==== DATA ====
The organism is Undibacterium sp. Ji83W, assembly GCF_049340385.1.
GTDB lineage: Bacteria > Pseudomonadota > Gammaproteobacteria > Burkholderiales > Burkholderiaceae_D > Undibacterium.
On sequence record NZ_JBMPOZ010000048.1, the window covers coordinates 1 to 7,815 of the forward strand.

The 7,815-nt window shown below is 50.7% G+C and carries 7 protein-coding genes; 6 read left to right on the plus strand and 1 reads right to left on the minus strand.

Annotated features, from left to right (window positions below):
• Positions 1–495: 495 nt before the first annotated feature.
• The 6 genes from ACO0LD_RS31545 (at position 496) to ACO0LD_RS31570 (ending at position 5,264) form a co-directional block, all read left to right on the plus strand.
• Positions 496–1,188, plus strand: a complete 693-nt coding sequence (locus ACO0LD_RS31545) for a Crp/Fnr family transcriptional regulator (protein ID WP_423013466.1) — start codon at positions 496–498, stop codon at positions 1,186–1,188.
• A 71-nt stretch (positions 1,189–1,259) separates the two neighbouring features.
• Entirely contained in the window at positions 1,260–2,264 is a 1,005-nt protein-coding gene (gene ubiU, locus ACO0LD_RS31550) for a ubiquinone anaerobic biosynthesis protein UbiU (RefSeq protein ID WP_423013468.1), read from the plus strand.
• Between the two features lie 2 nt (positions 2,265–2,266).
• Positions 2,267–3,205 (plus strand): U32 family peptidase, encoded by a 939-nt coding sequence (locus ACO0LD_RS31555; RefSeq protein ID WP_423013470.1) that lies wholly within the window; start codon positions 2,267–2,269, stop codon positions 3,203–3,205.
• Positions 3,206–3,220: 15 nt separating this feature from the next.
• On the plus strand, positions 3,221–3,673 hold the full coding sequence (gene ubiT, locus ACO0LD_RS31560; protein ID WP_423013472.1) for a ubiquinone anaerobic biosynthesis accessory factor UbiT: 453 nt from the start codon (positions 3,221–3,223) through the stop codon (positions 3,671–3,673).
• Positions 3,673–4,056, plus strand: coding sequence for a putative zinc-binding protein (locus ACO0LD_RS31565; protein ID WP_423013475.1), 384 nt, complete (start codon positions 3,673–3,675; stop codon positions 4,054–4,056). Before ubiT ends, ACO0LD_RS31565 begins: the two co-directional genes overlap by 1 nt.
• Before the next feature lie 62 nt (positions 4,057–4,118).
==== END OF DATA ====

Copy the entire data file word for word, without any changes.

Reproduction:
The organism is Undibacterium sp. Ji83W, assembly GCF_049340385.1.
GTDB lineage: Bacteria > Pseudomonadota > Gammaproteobacteria > Burkholderiales > Burkholderiaceae_D > Undibacterium.
On sequence record NZ_JBMPOZ010000048.1, the window covers coordinates 1 to 7,815 of the forward strand.

The 7,815-nt window shown below is 50.7% G+C and carries 7 protein-coding genes; 6 read left to right on the plus strand and 1 reads right to left on the minus strand.

Annotated features, from left to right (window positions below):
• Positions 1–495: 495 nt before the first annotated feature.
• The 6 genes from ACO0LD_RS31545 (at position 496) to ACO0LD_RS31570 (ending at position 5,264) form a co-directional block, all read left to right on the plus strand.
• Positions 496–1,188, plus strand: a complete 693-nt coding sequence (locus ACO0LD_RS31545) for a Crp/Fnr family transcriptional regulator (protein ID WP_423013466.1) — start codon at positions 496–498, stop codon at positions 1,186–1,188.
• A 71-nt stretch (positions 1,189–1,259) separates the two neighbouring features.
• Entirely contained in the window at positions 1,260–2,264 is a 1,005-nt protein-coding gene (gene ubiU, locus ACO0LD_RS31550) for a ubiquinone anaerobic biosynthesis protein UbiU (RefSeq protein ID WP_423013468.1), read from the plus strand.
• Between the two features lie 2 nt (positions 2,265–2,266).
• Positions 2,267–3,205 (plus strand): U32 family peptidase, encoded by a 939-nt coding sequence (locus ACO0LD_RS31555; RefSeq protein ID WP_423013470.1) that lies wholly within the window; start codon positions 2,267–2,269, stop codon positions 3,203–3,205.
• Positions 3,206–3,220: 15 nt separating this feature from the next.
• On the plus strand, positions 3,221–3,673 hold the full coding sequence (gene ubiT, locus ACO0LD_RS31560; protein ID WP_423013472.1) for a ubiquinone anaerobic biosynthesis accessory factor UbiT: 453 nt from the start codon (positions 3,221–3,223) through the stop codon (positions 3,671–3,673).
• Positions 3,673–4,056, plus strand: coding sequence for a putative zinc-binding protein (locus ACO0LD_RS31565; protein ID WP_423013475.1), 384 nt, complete (start codon positions 3,673–3,675; stop codon positions 4,054–4,056). Before ubiT ends, ACO0LD_RS31565 begins: the two co-directional genes overlap by 1 nt.
• Before the next feature lie 62 nt (positions 4,057–4,118).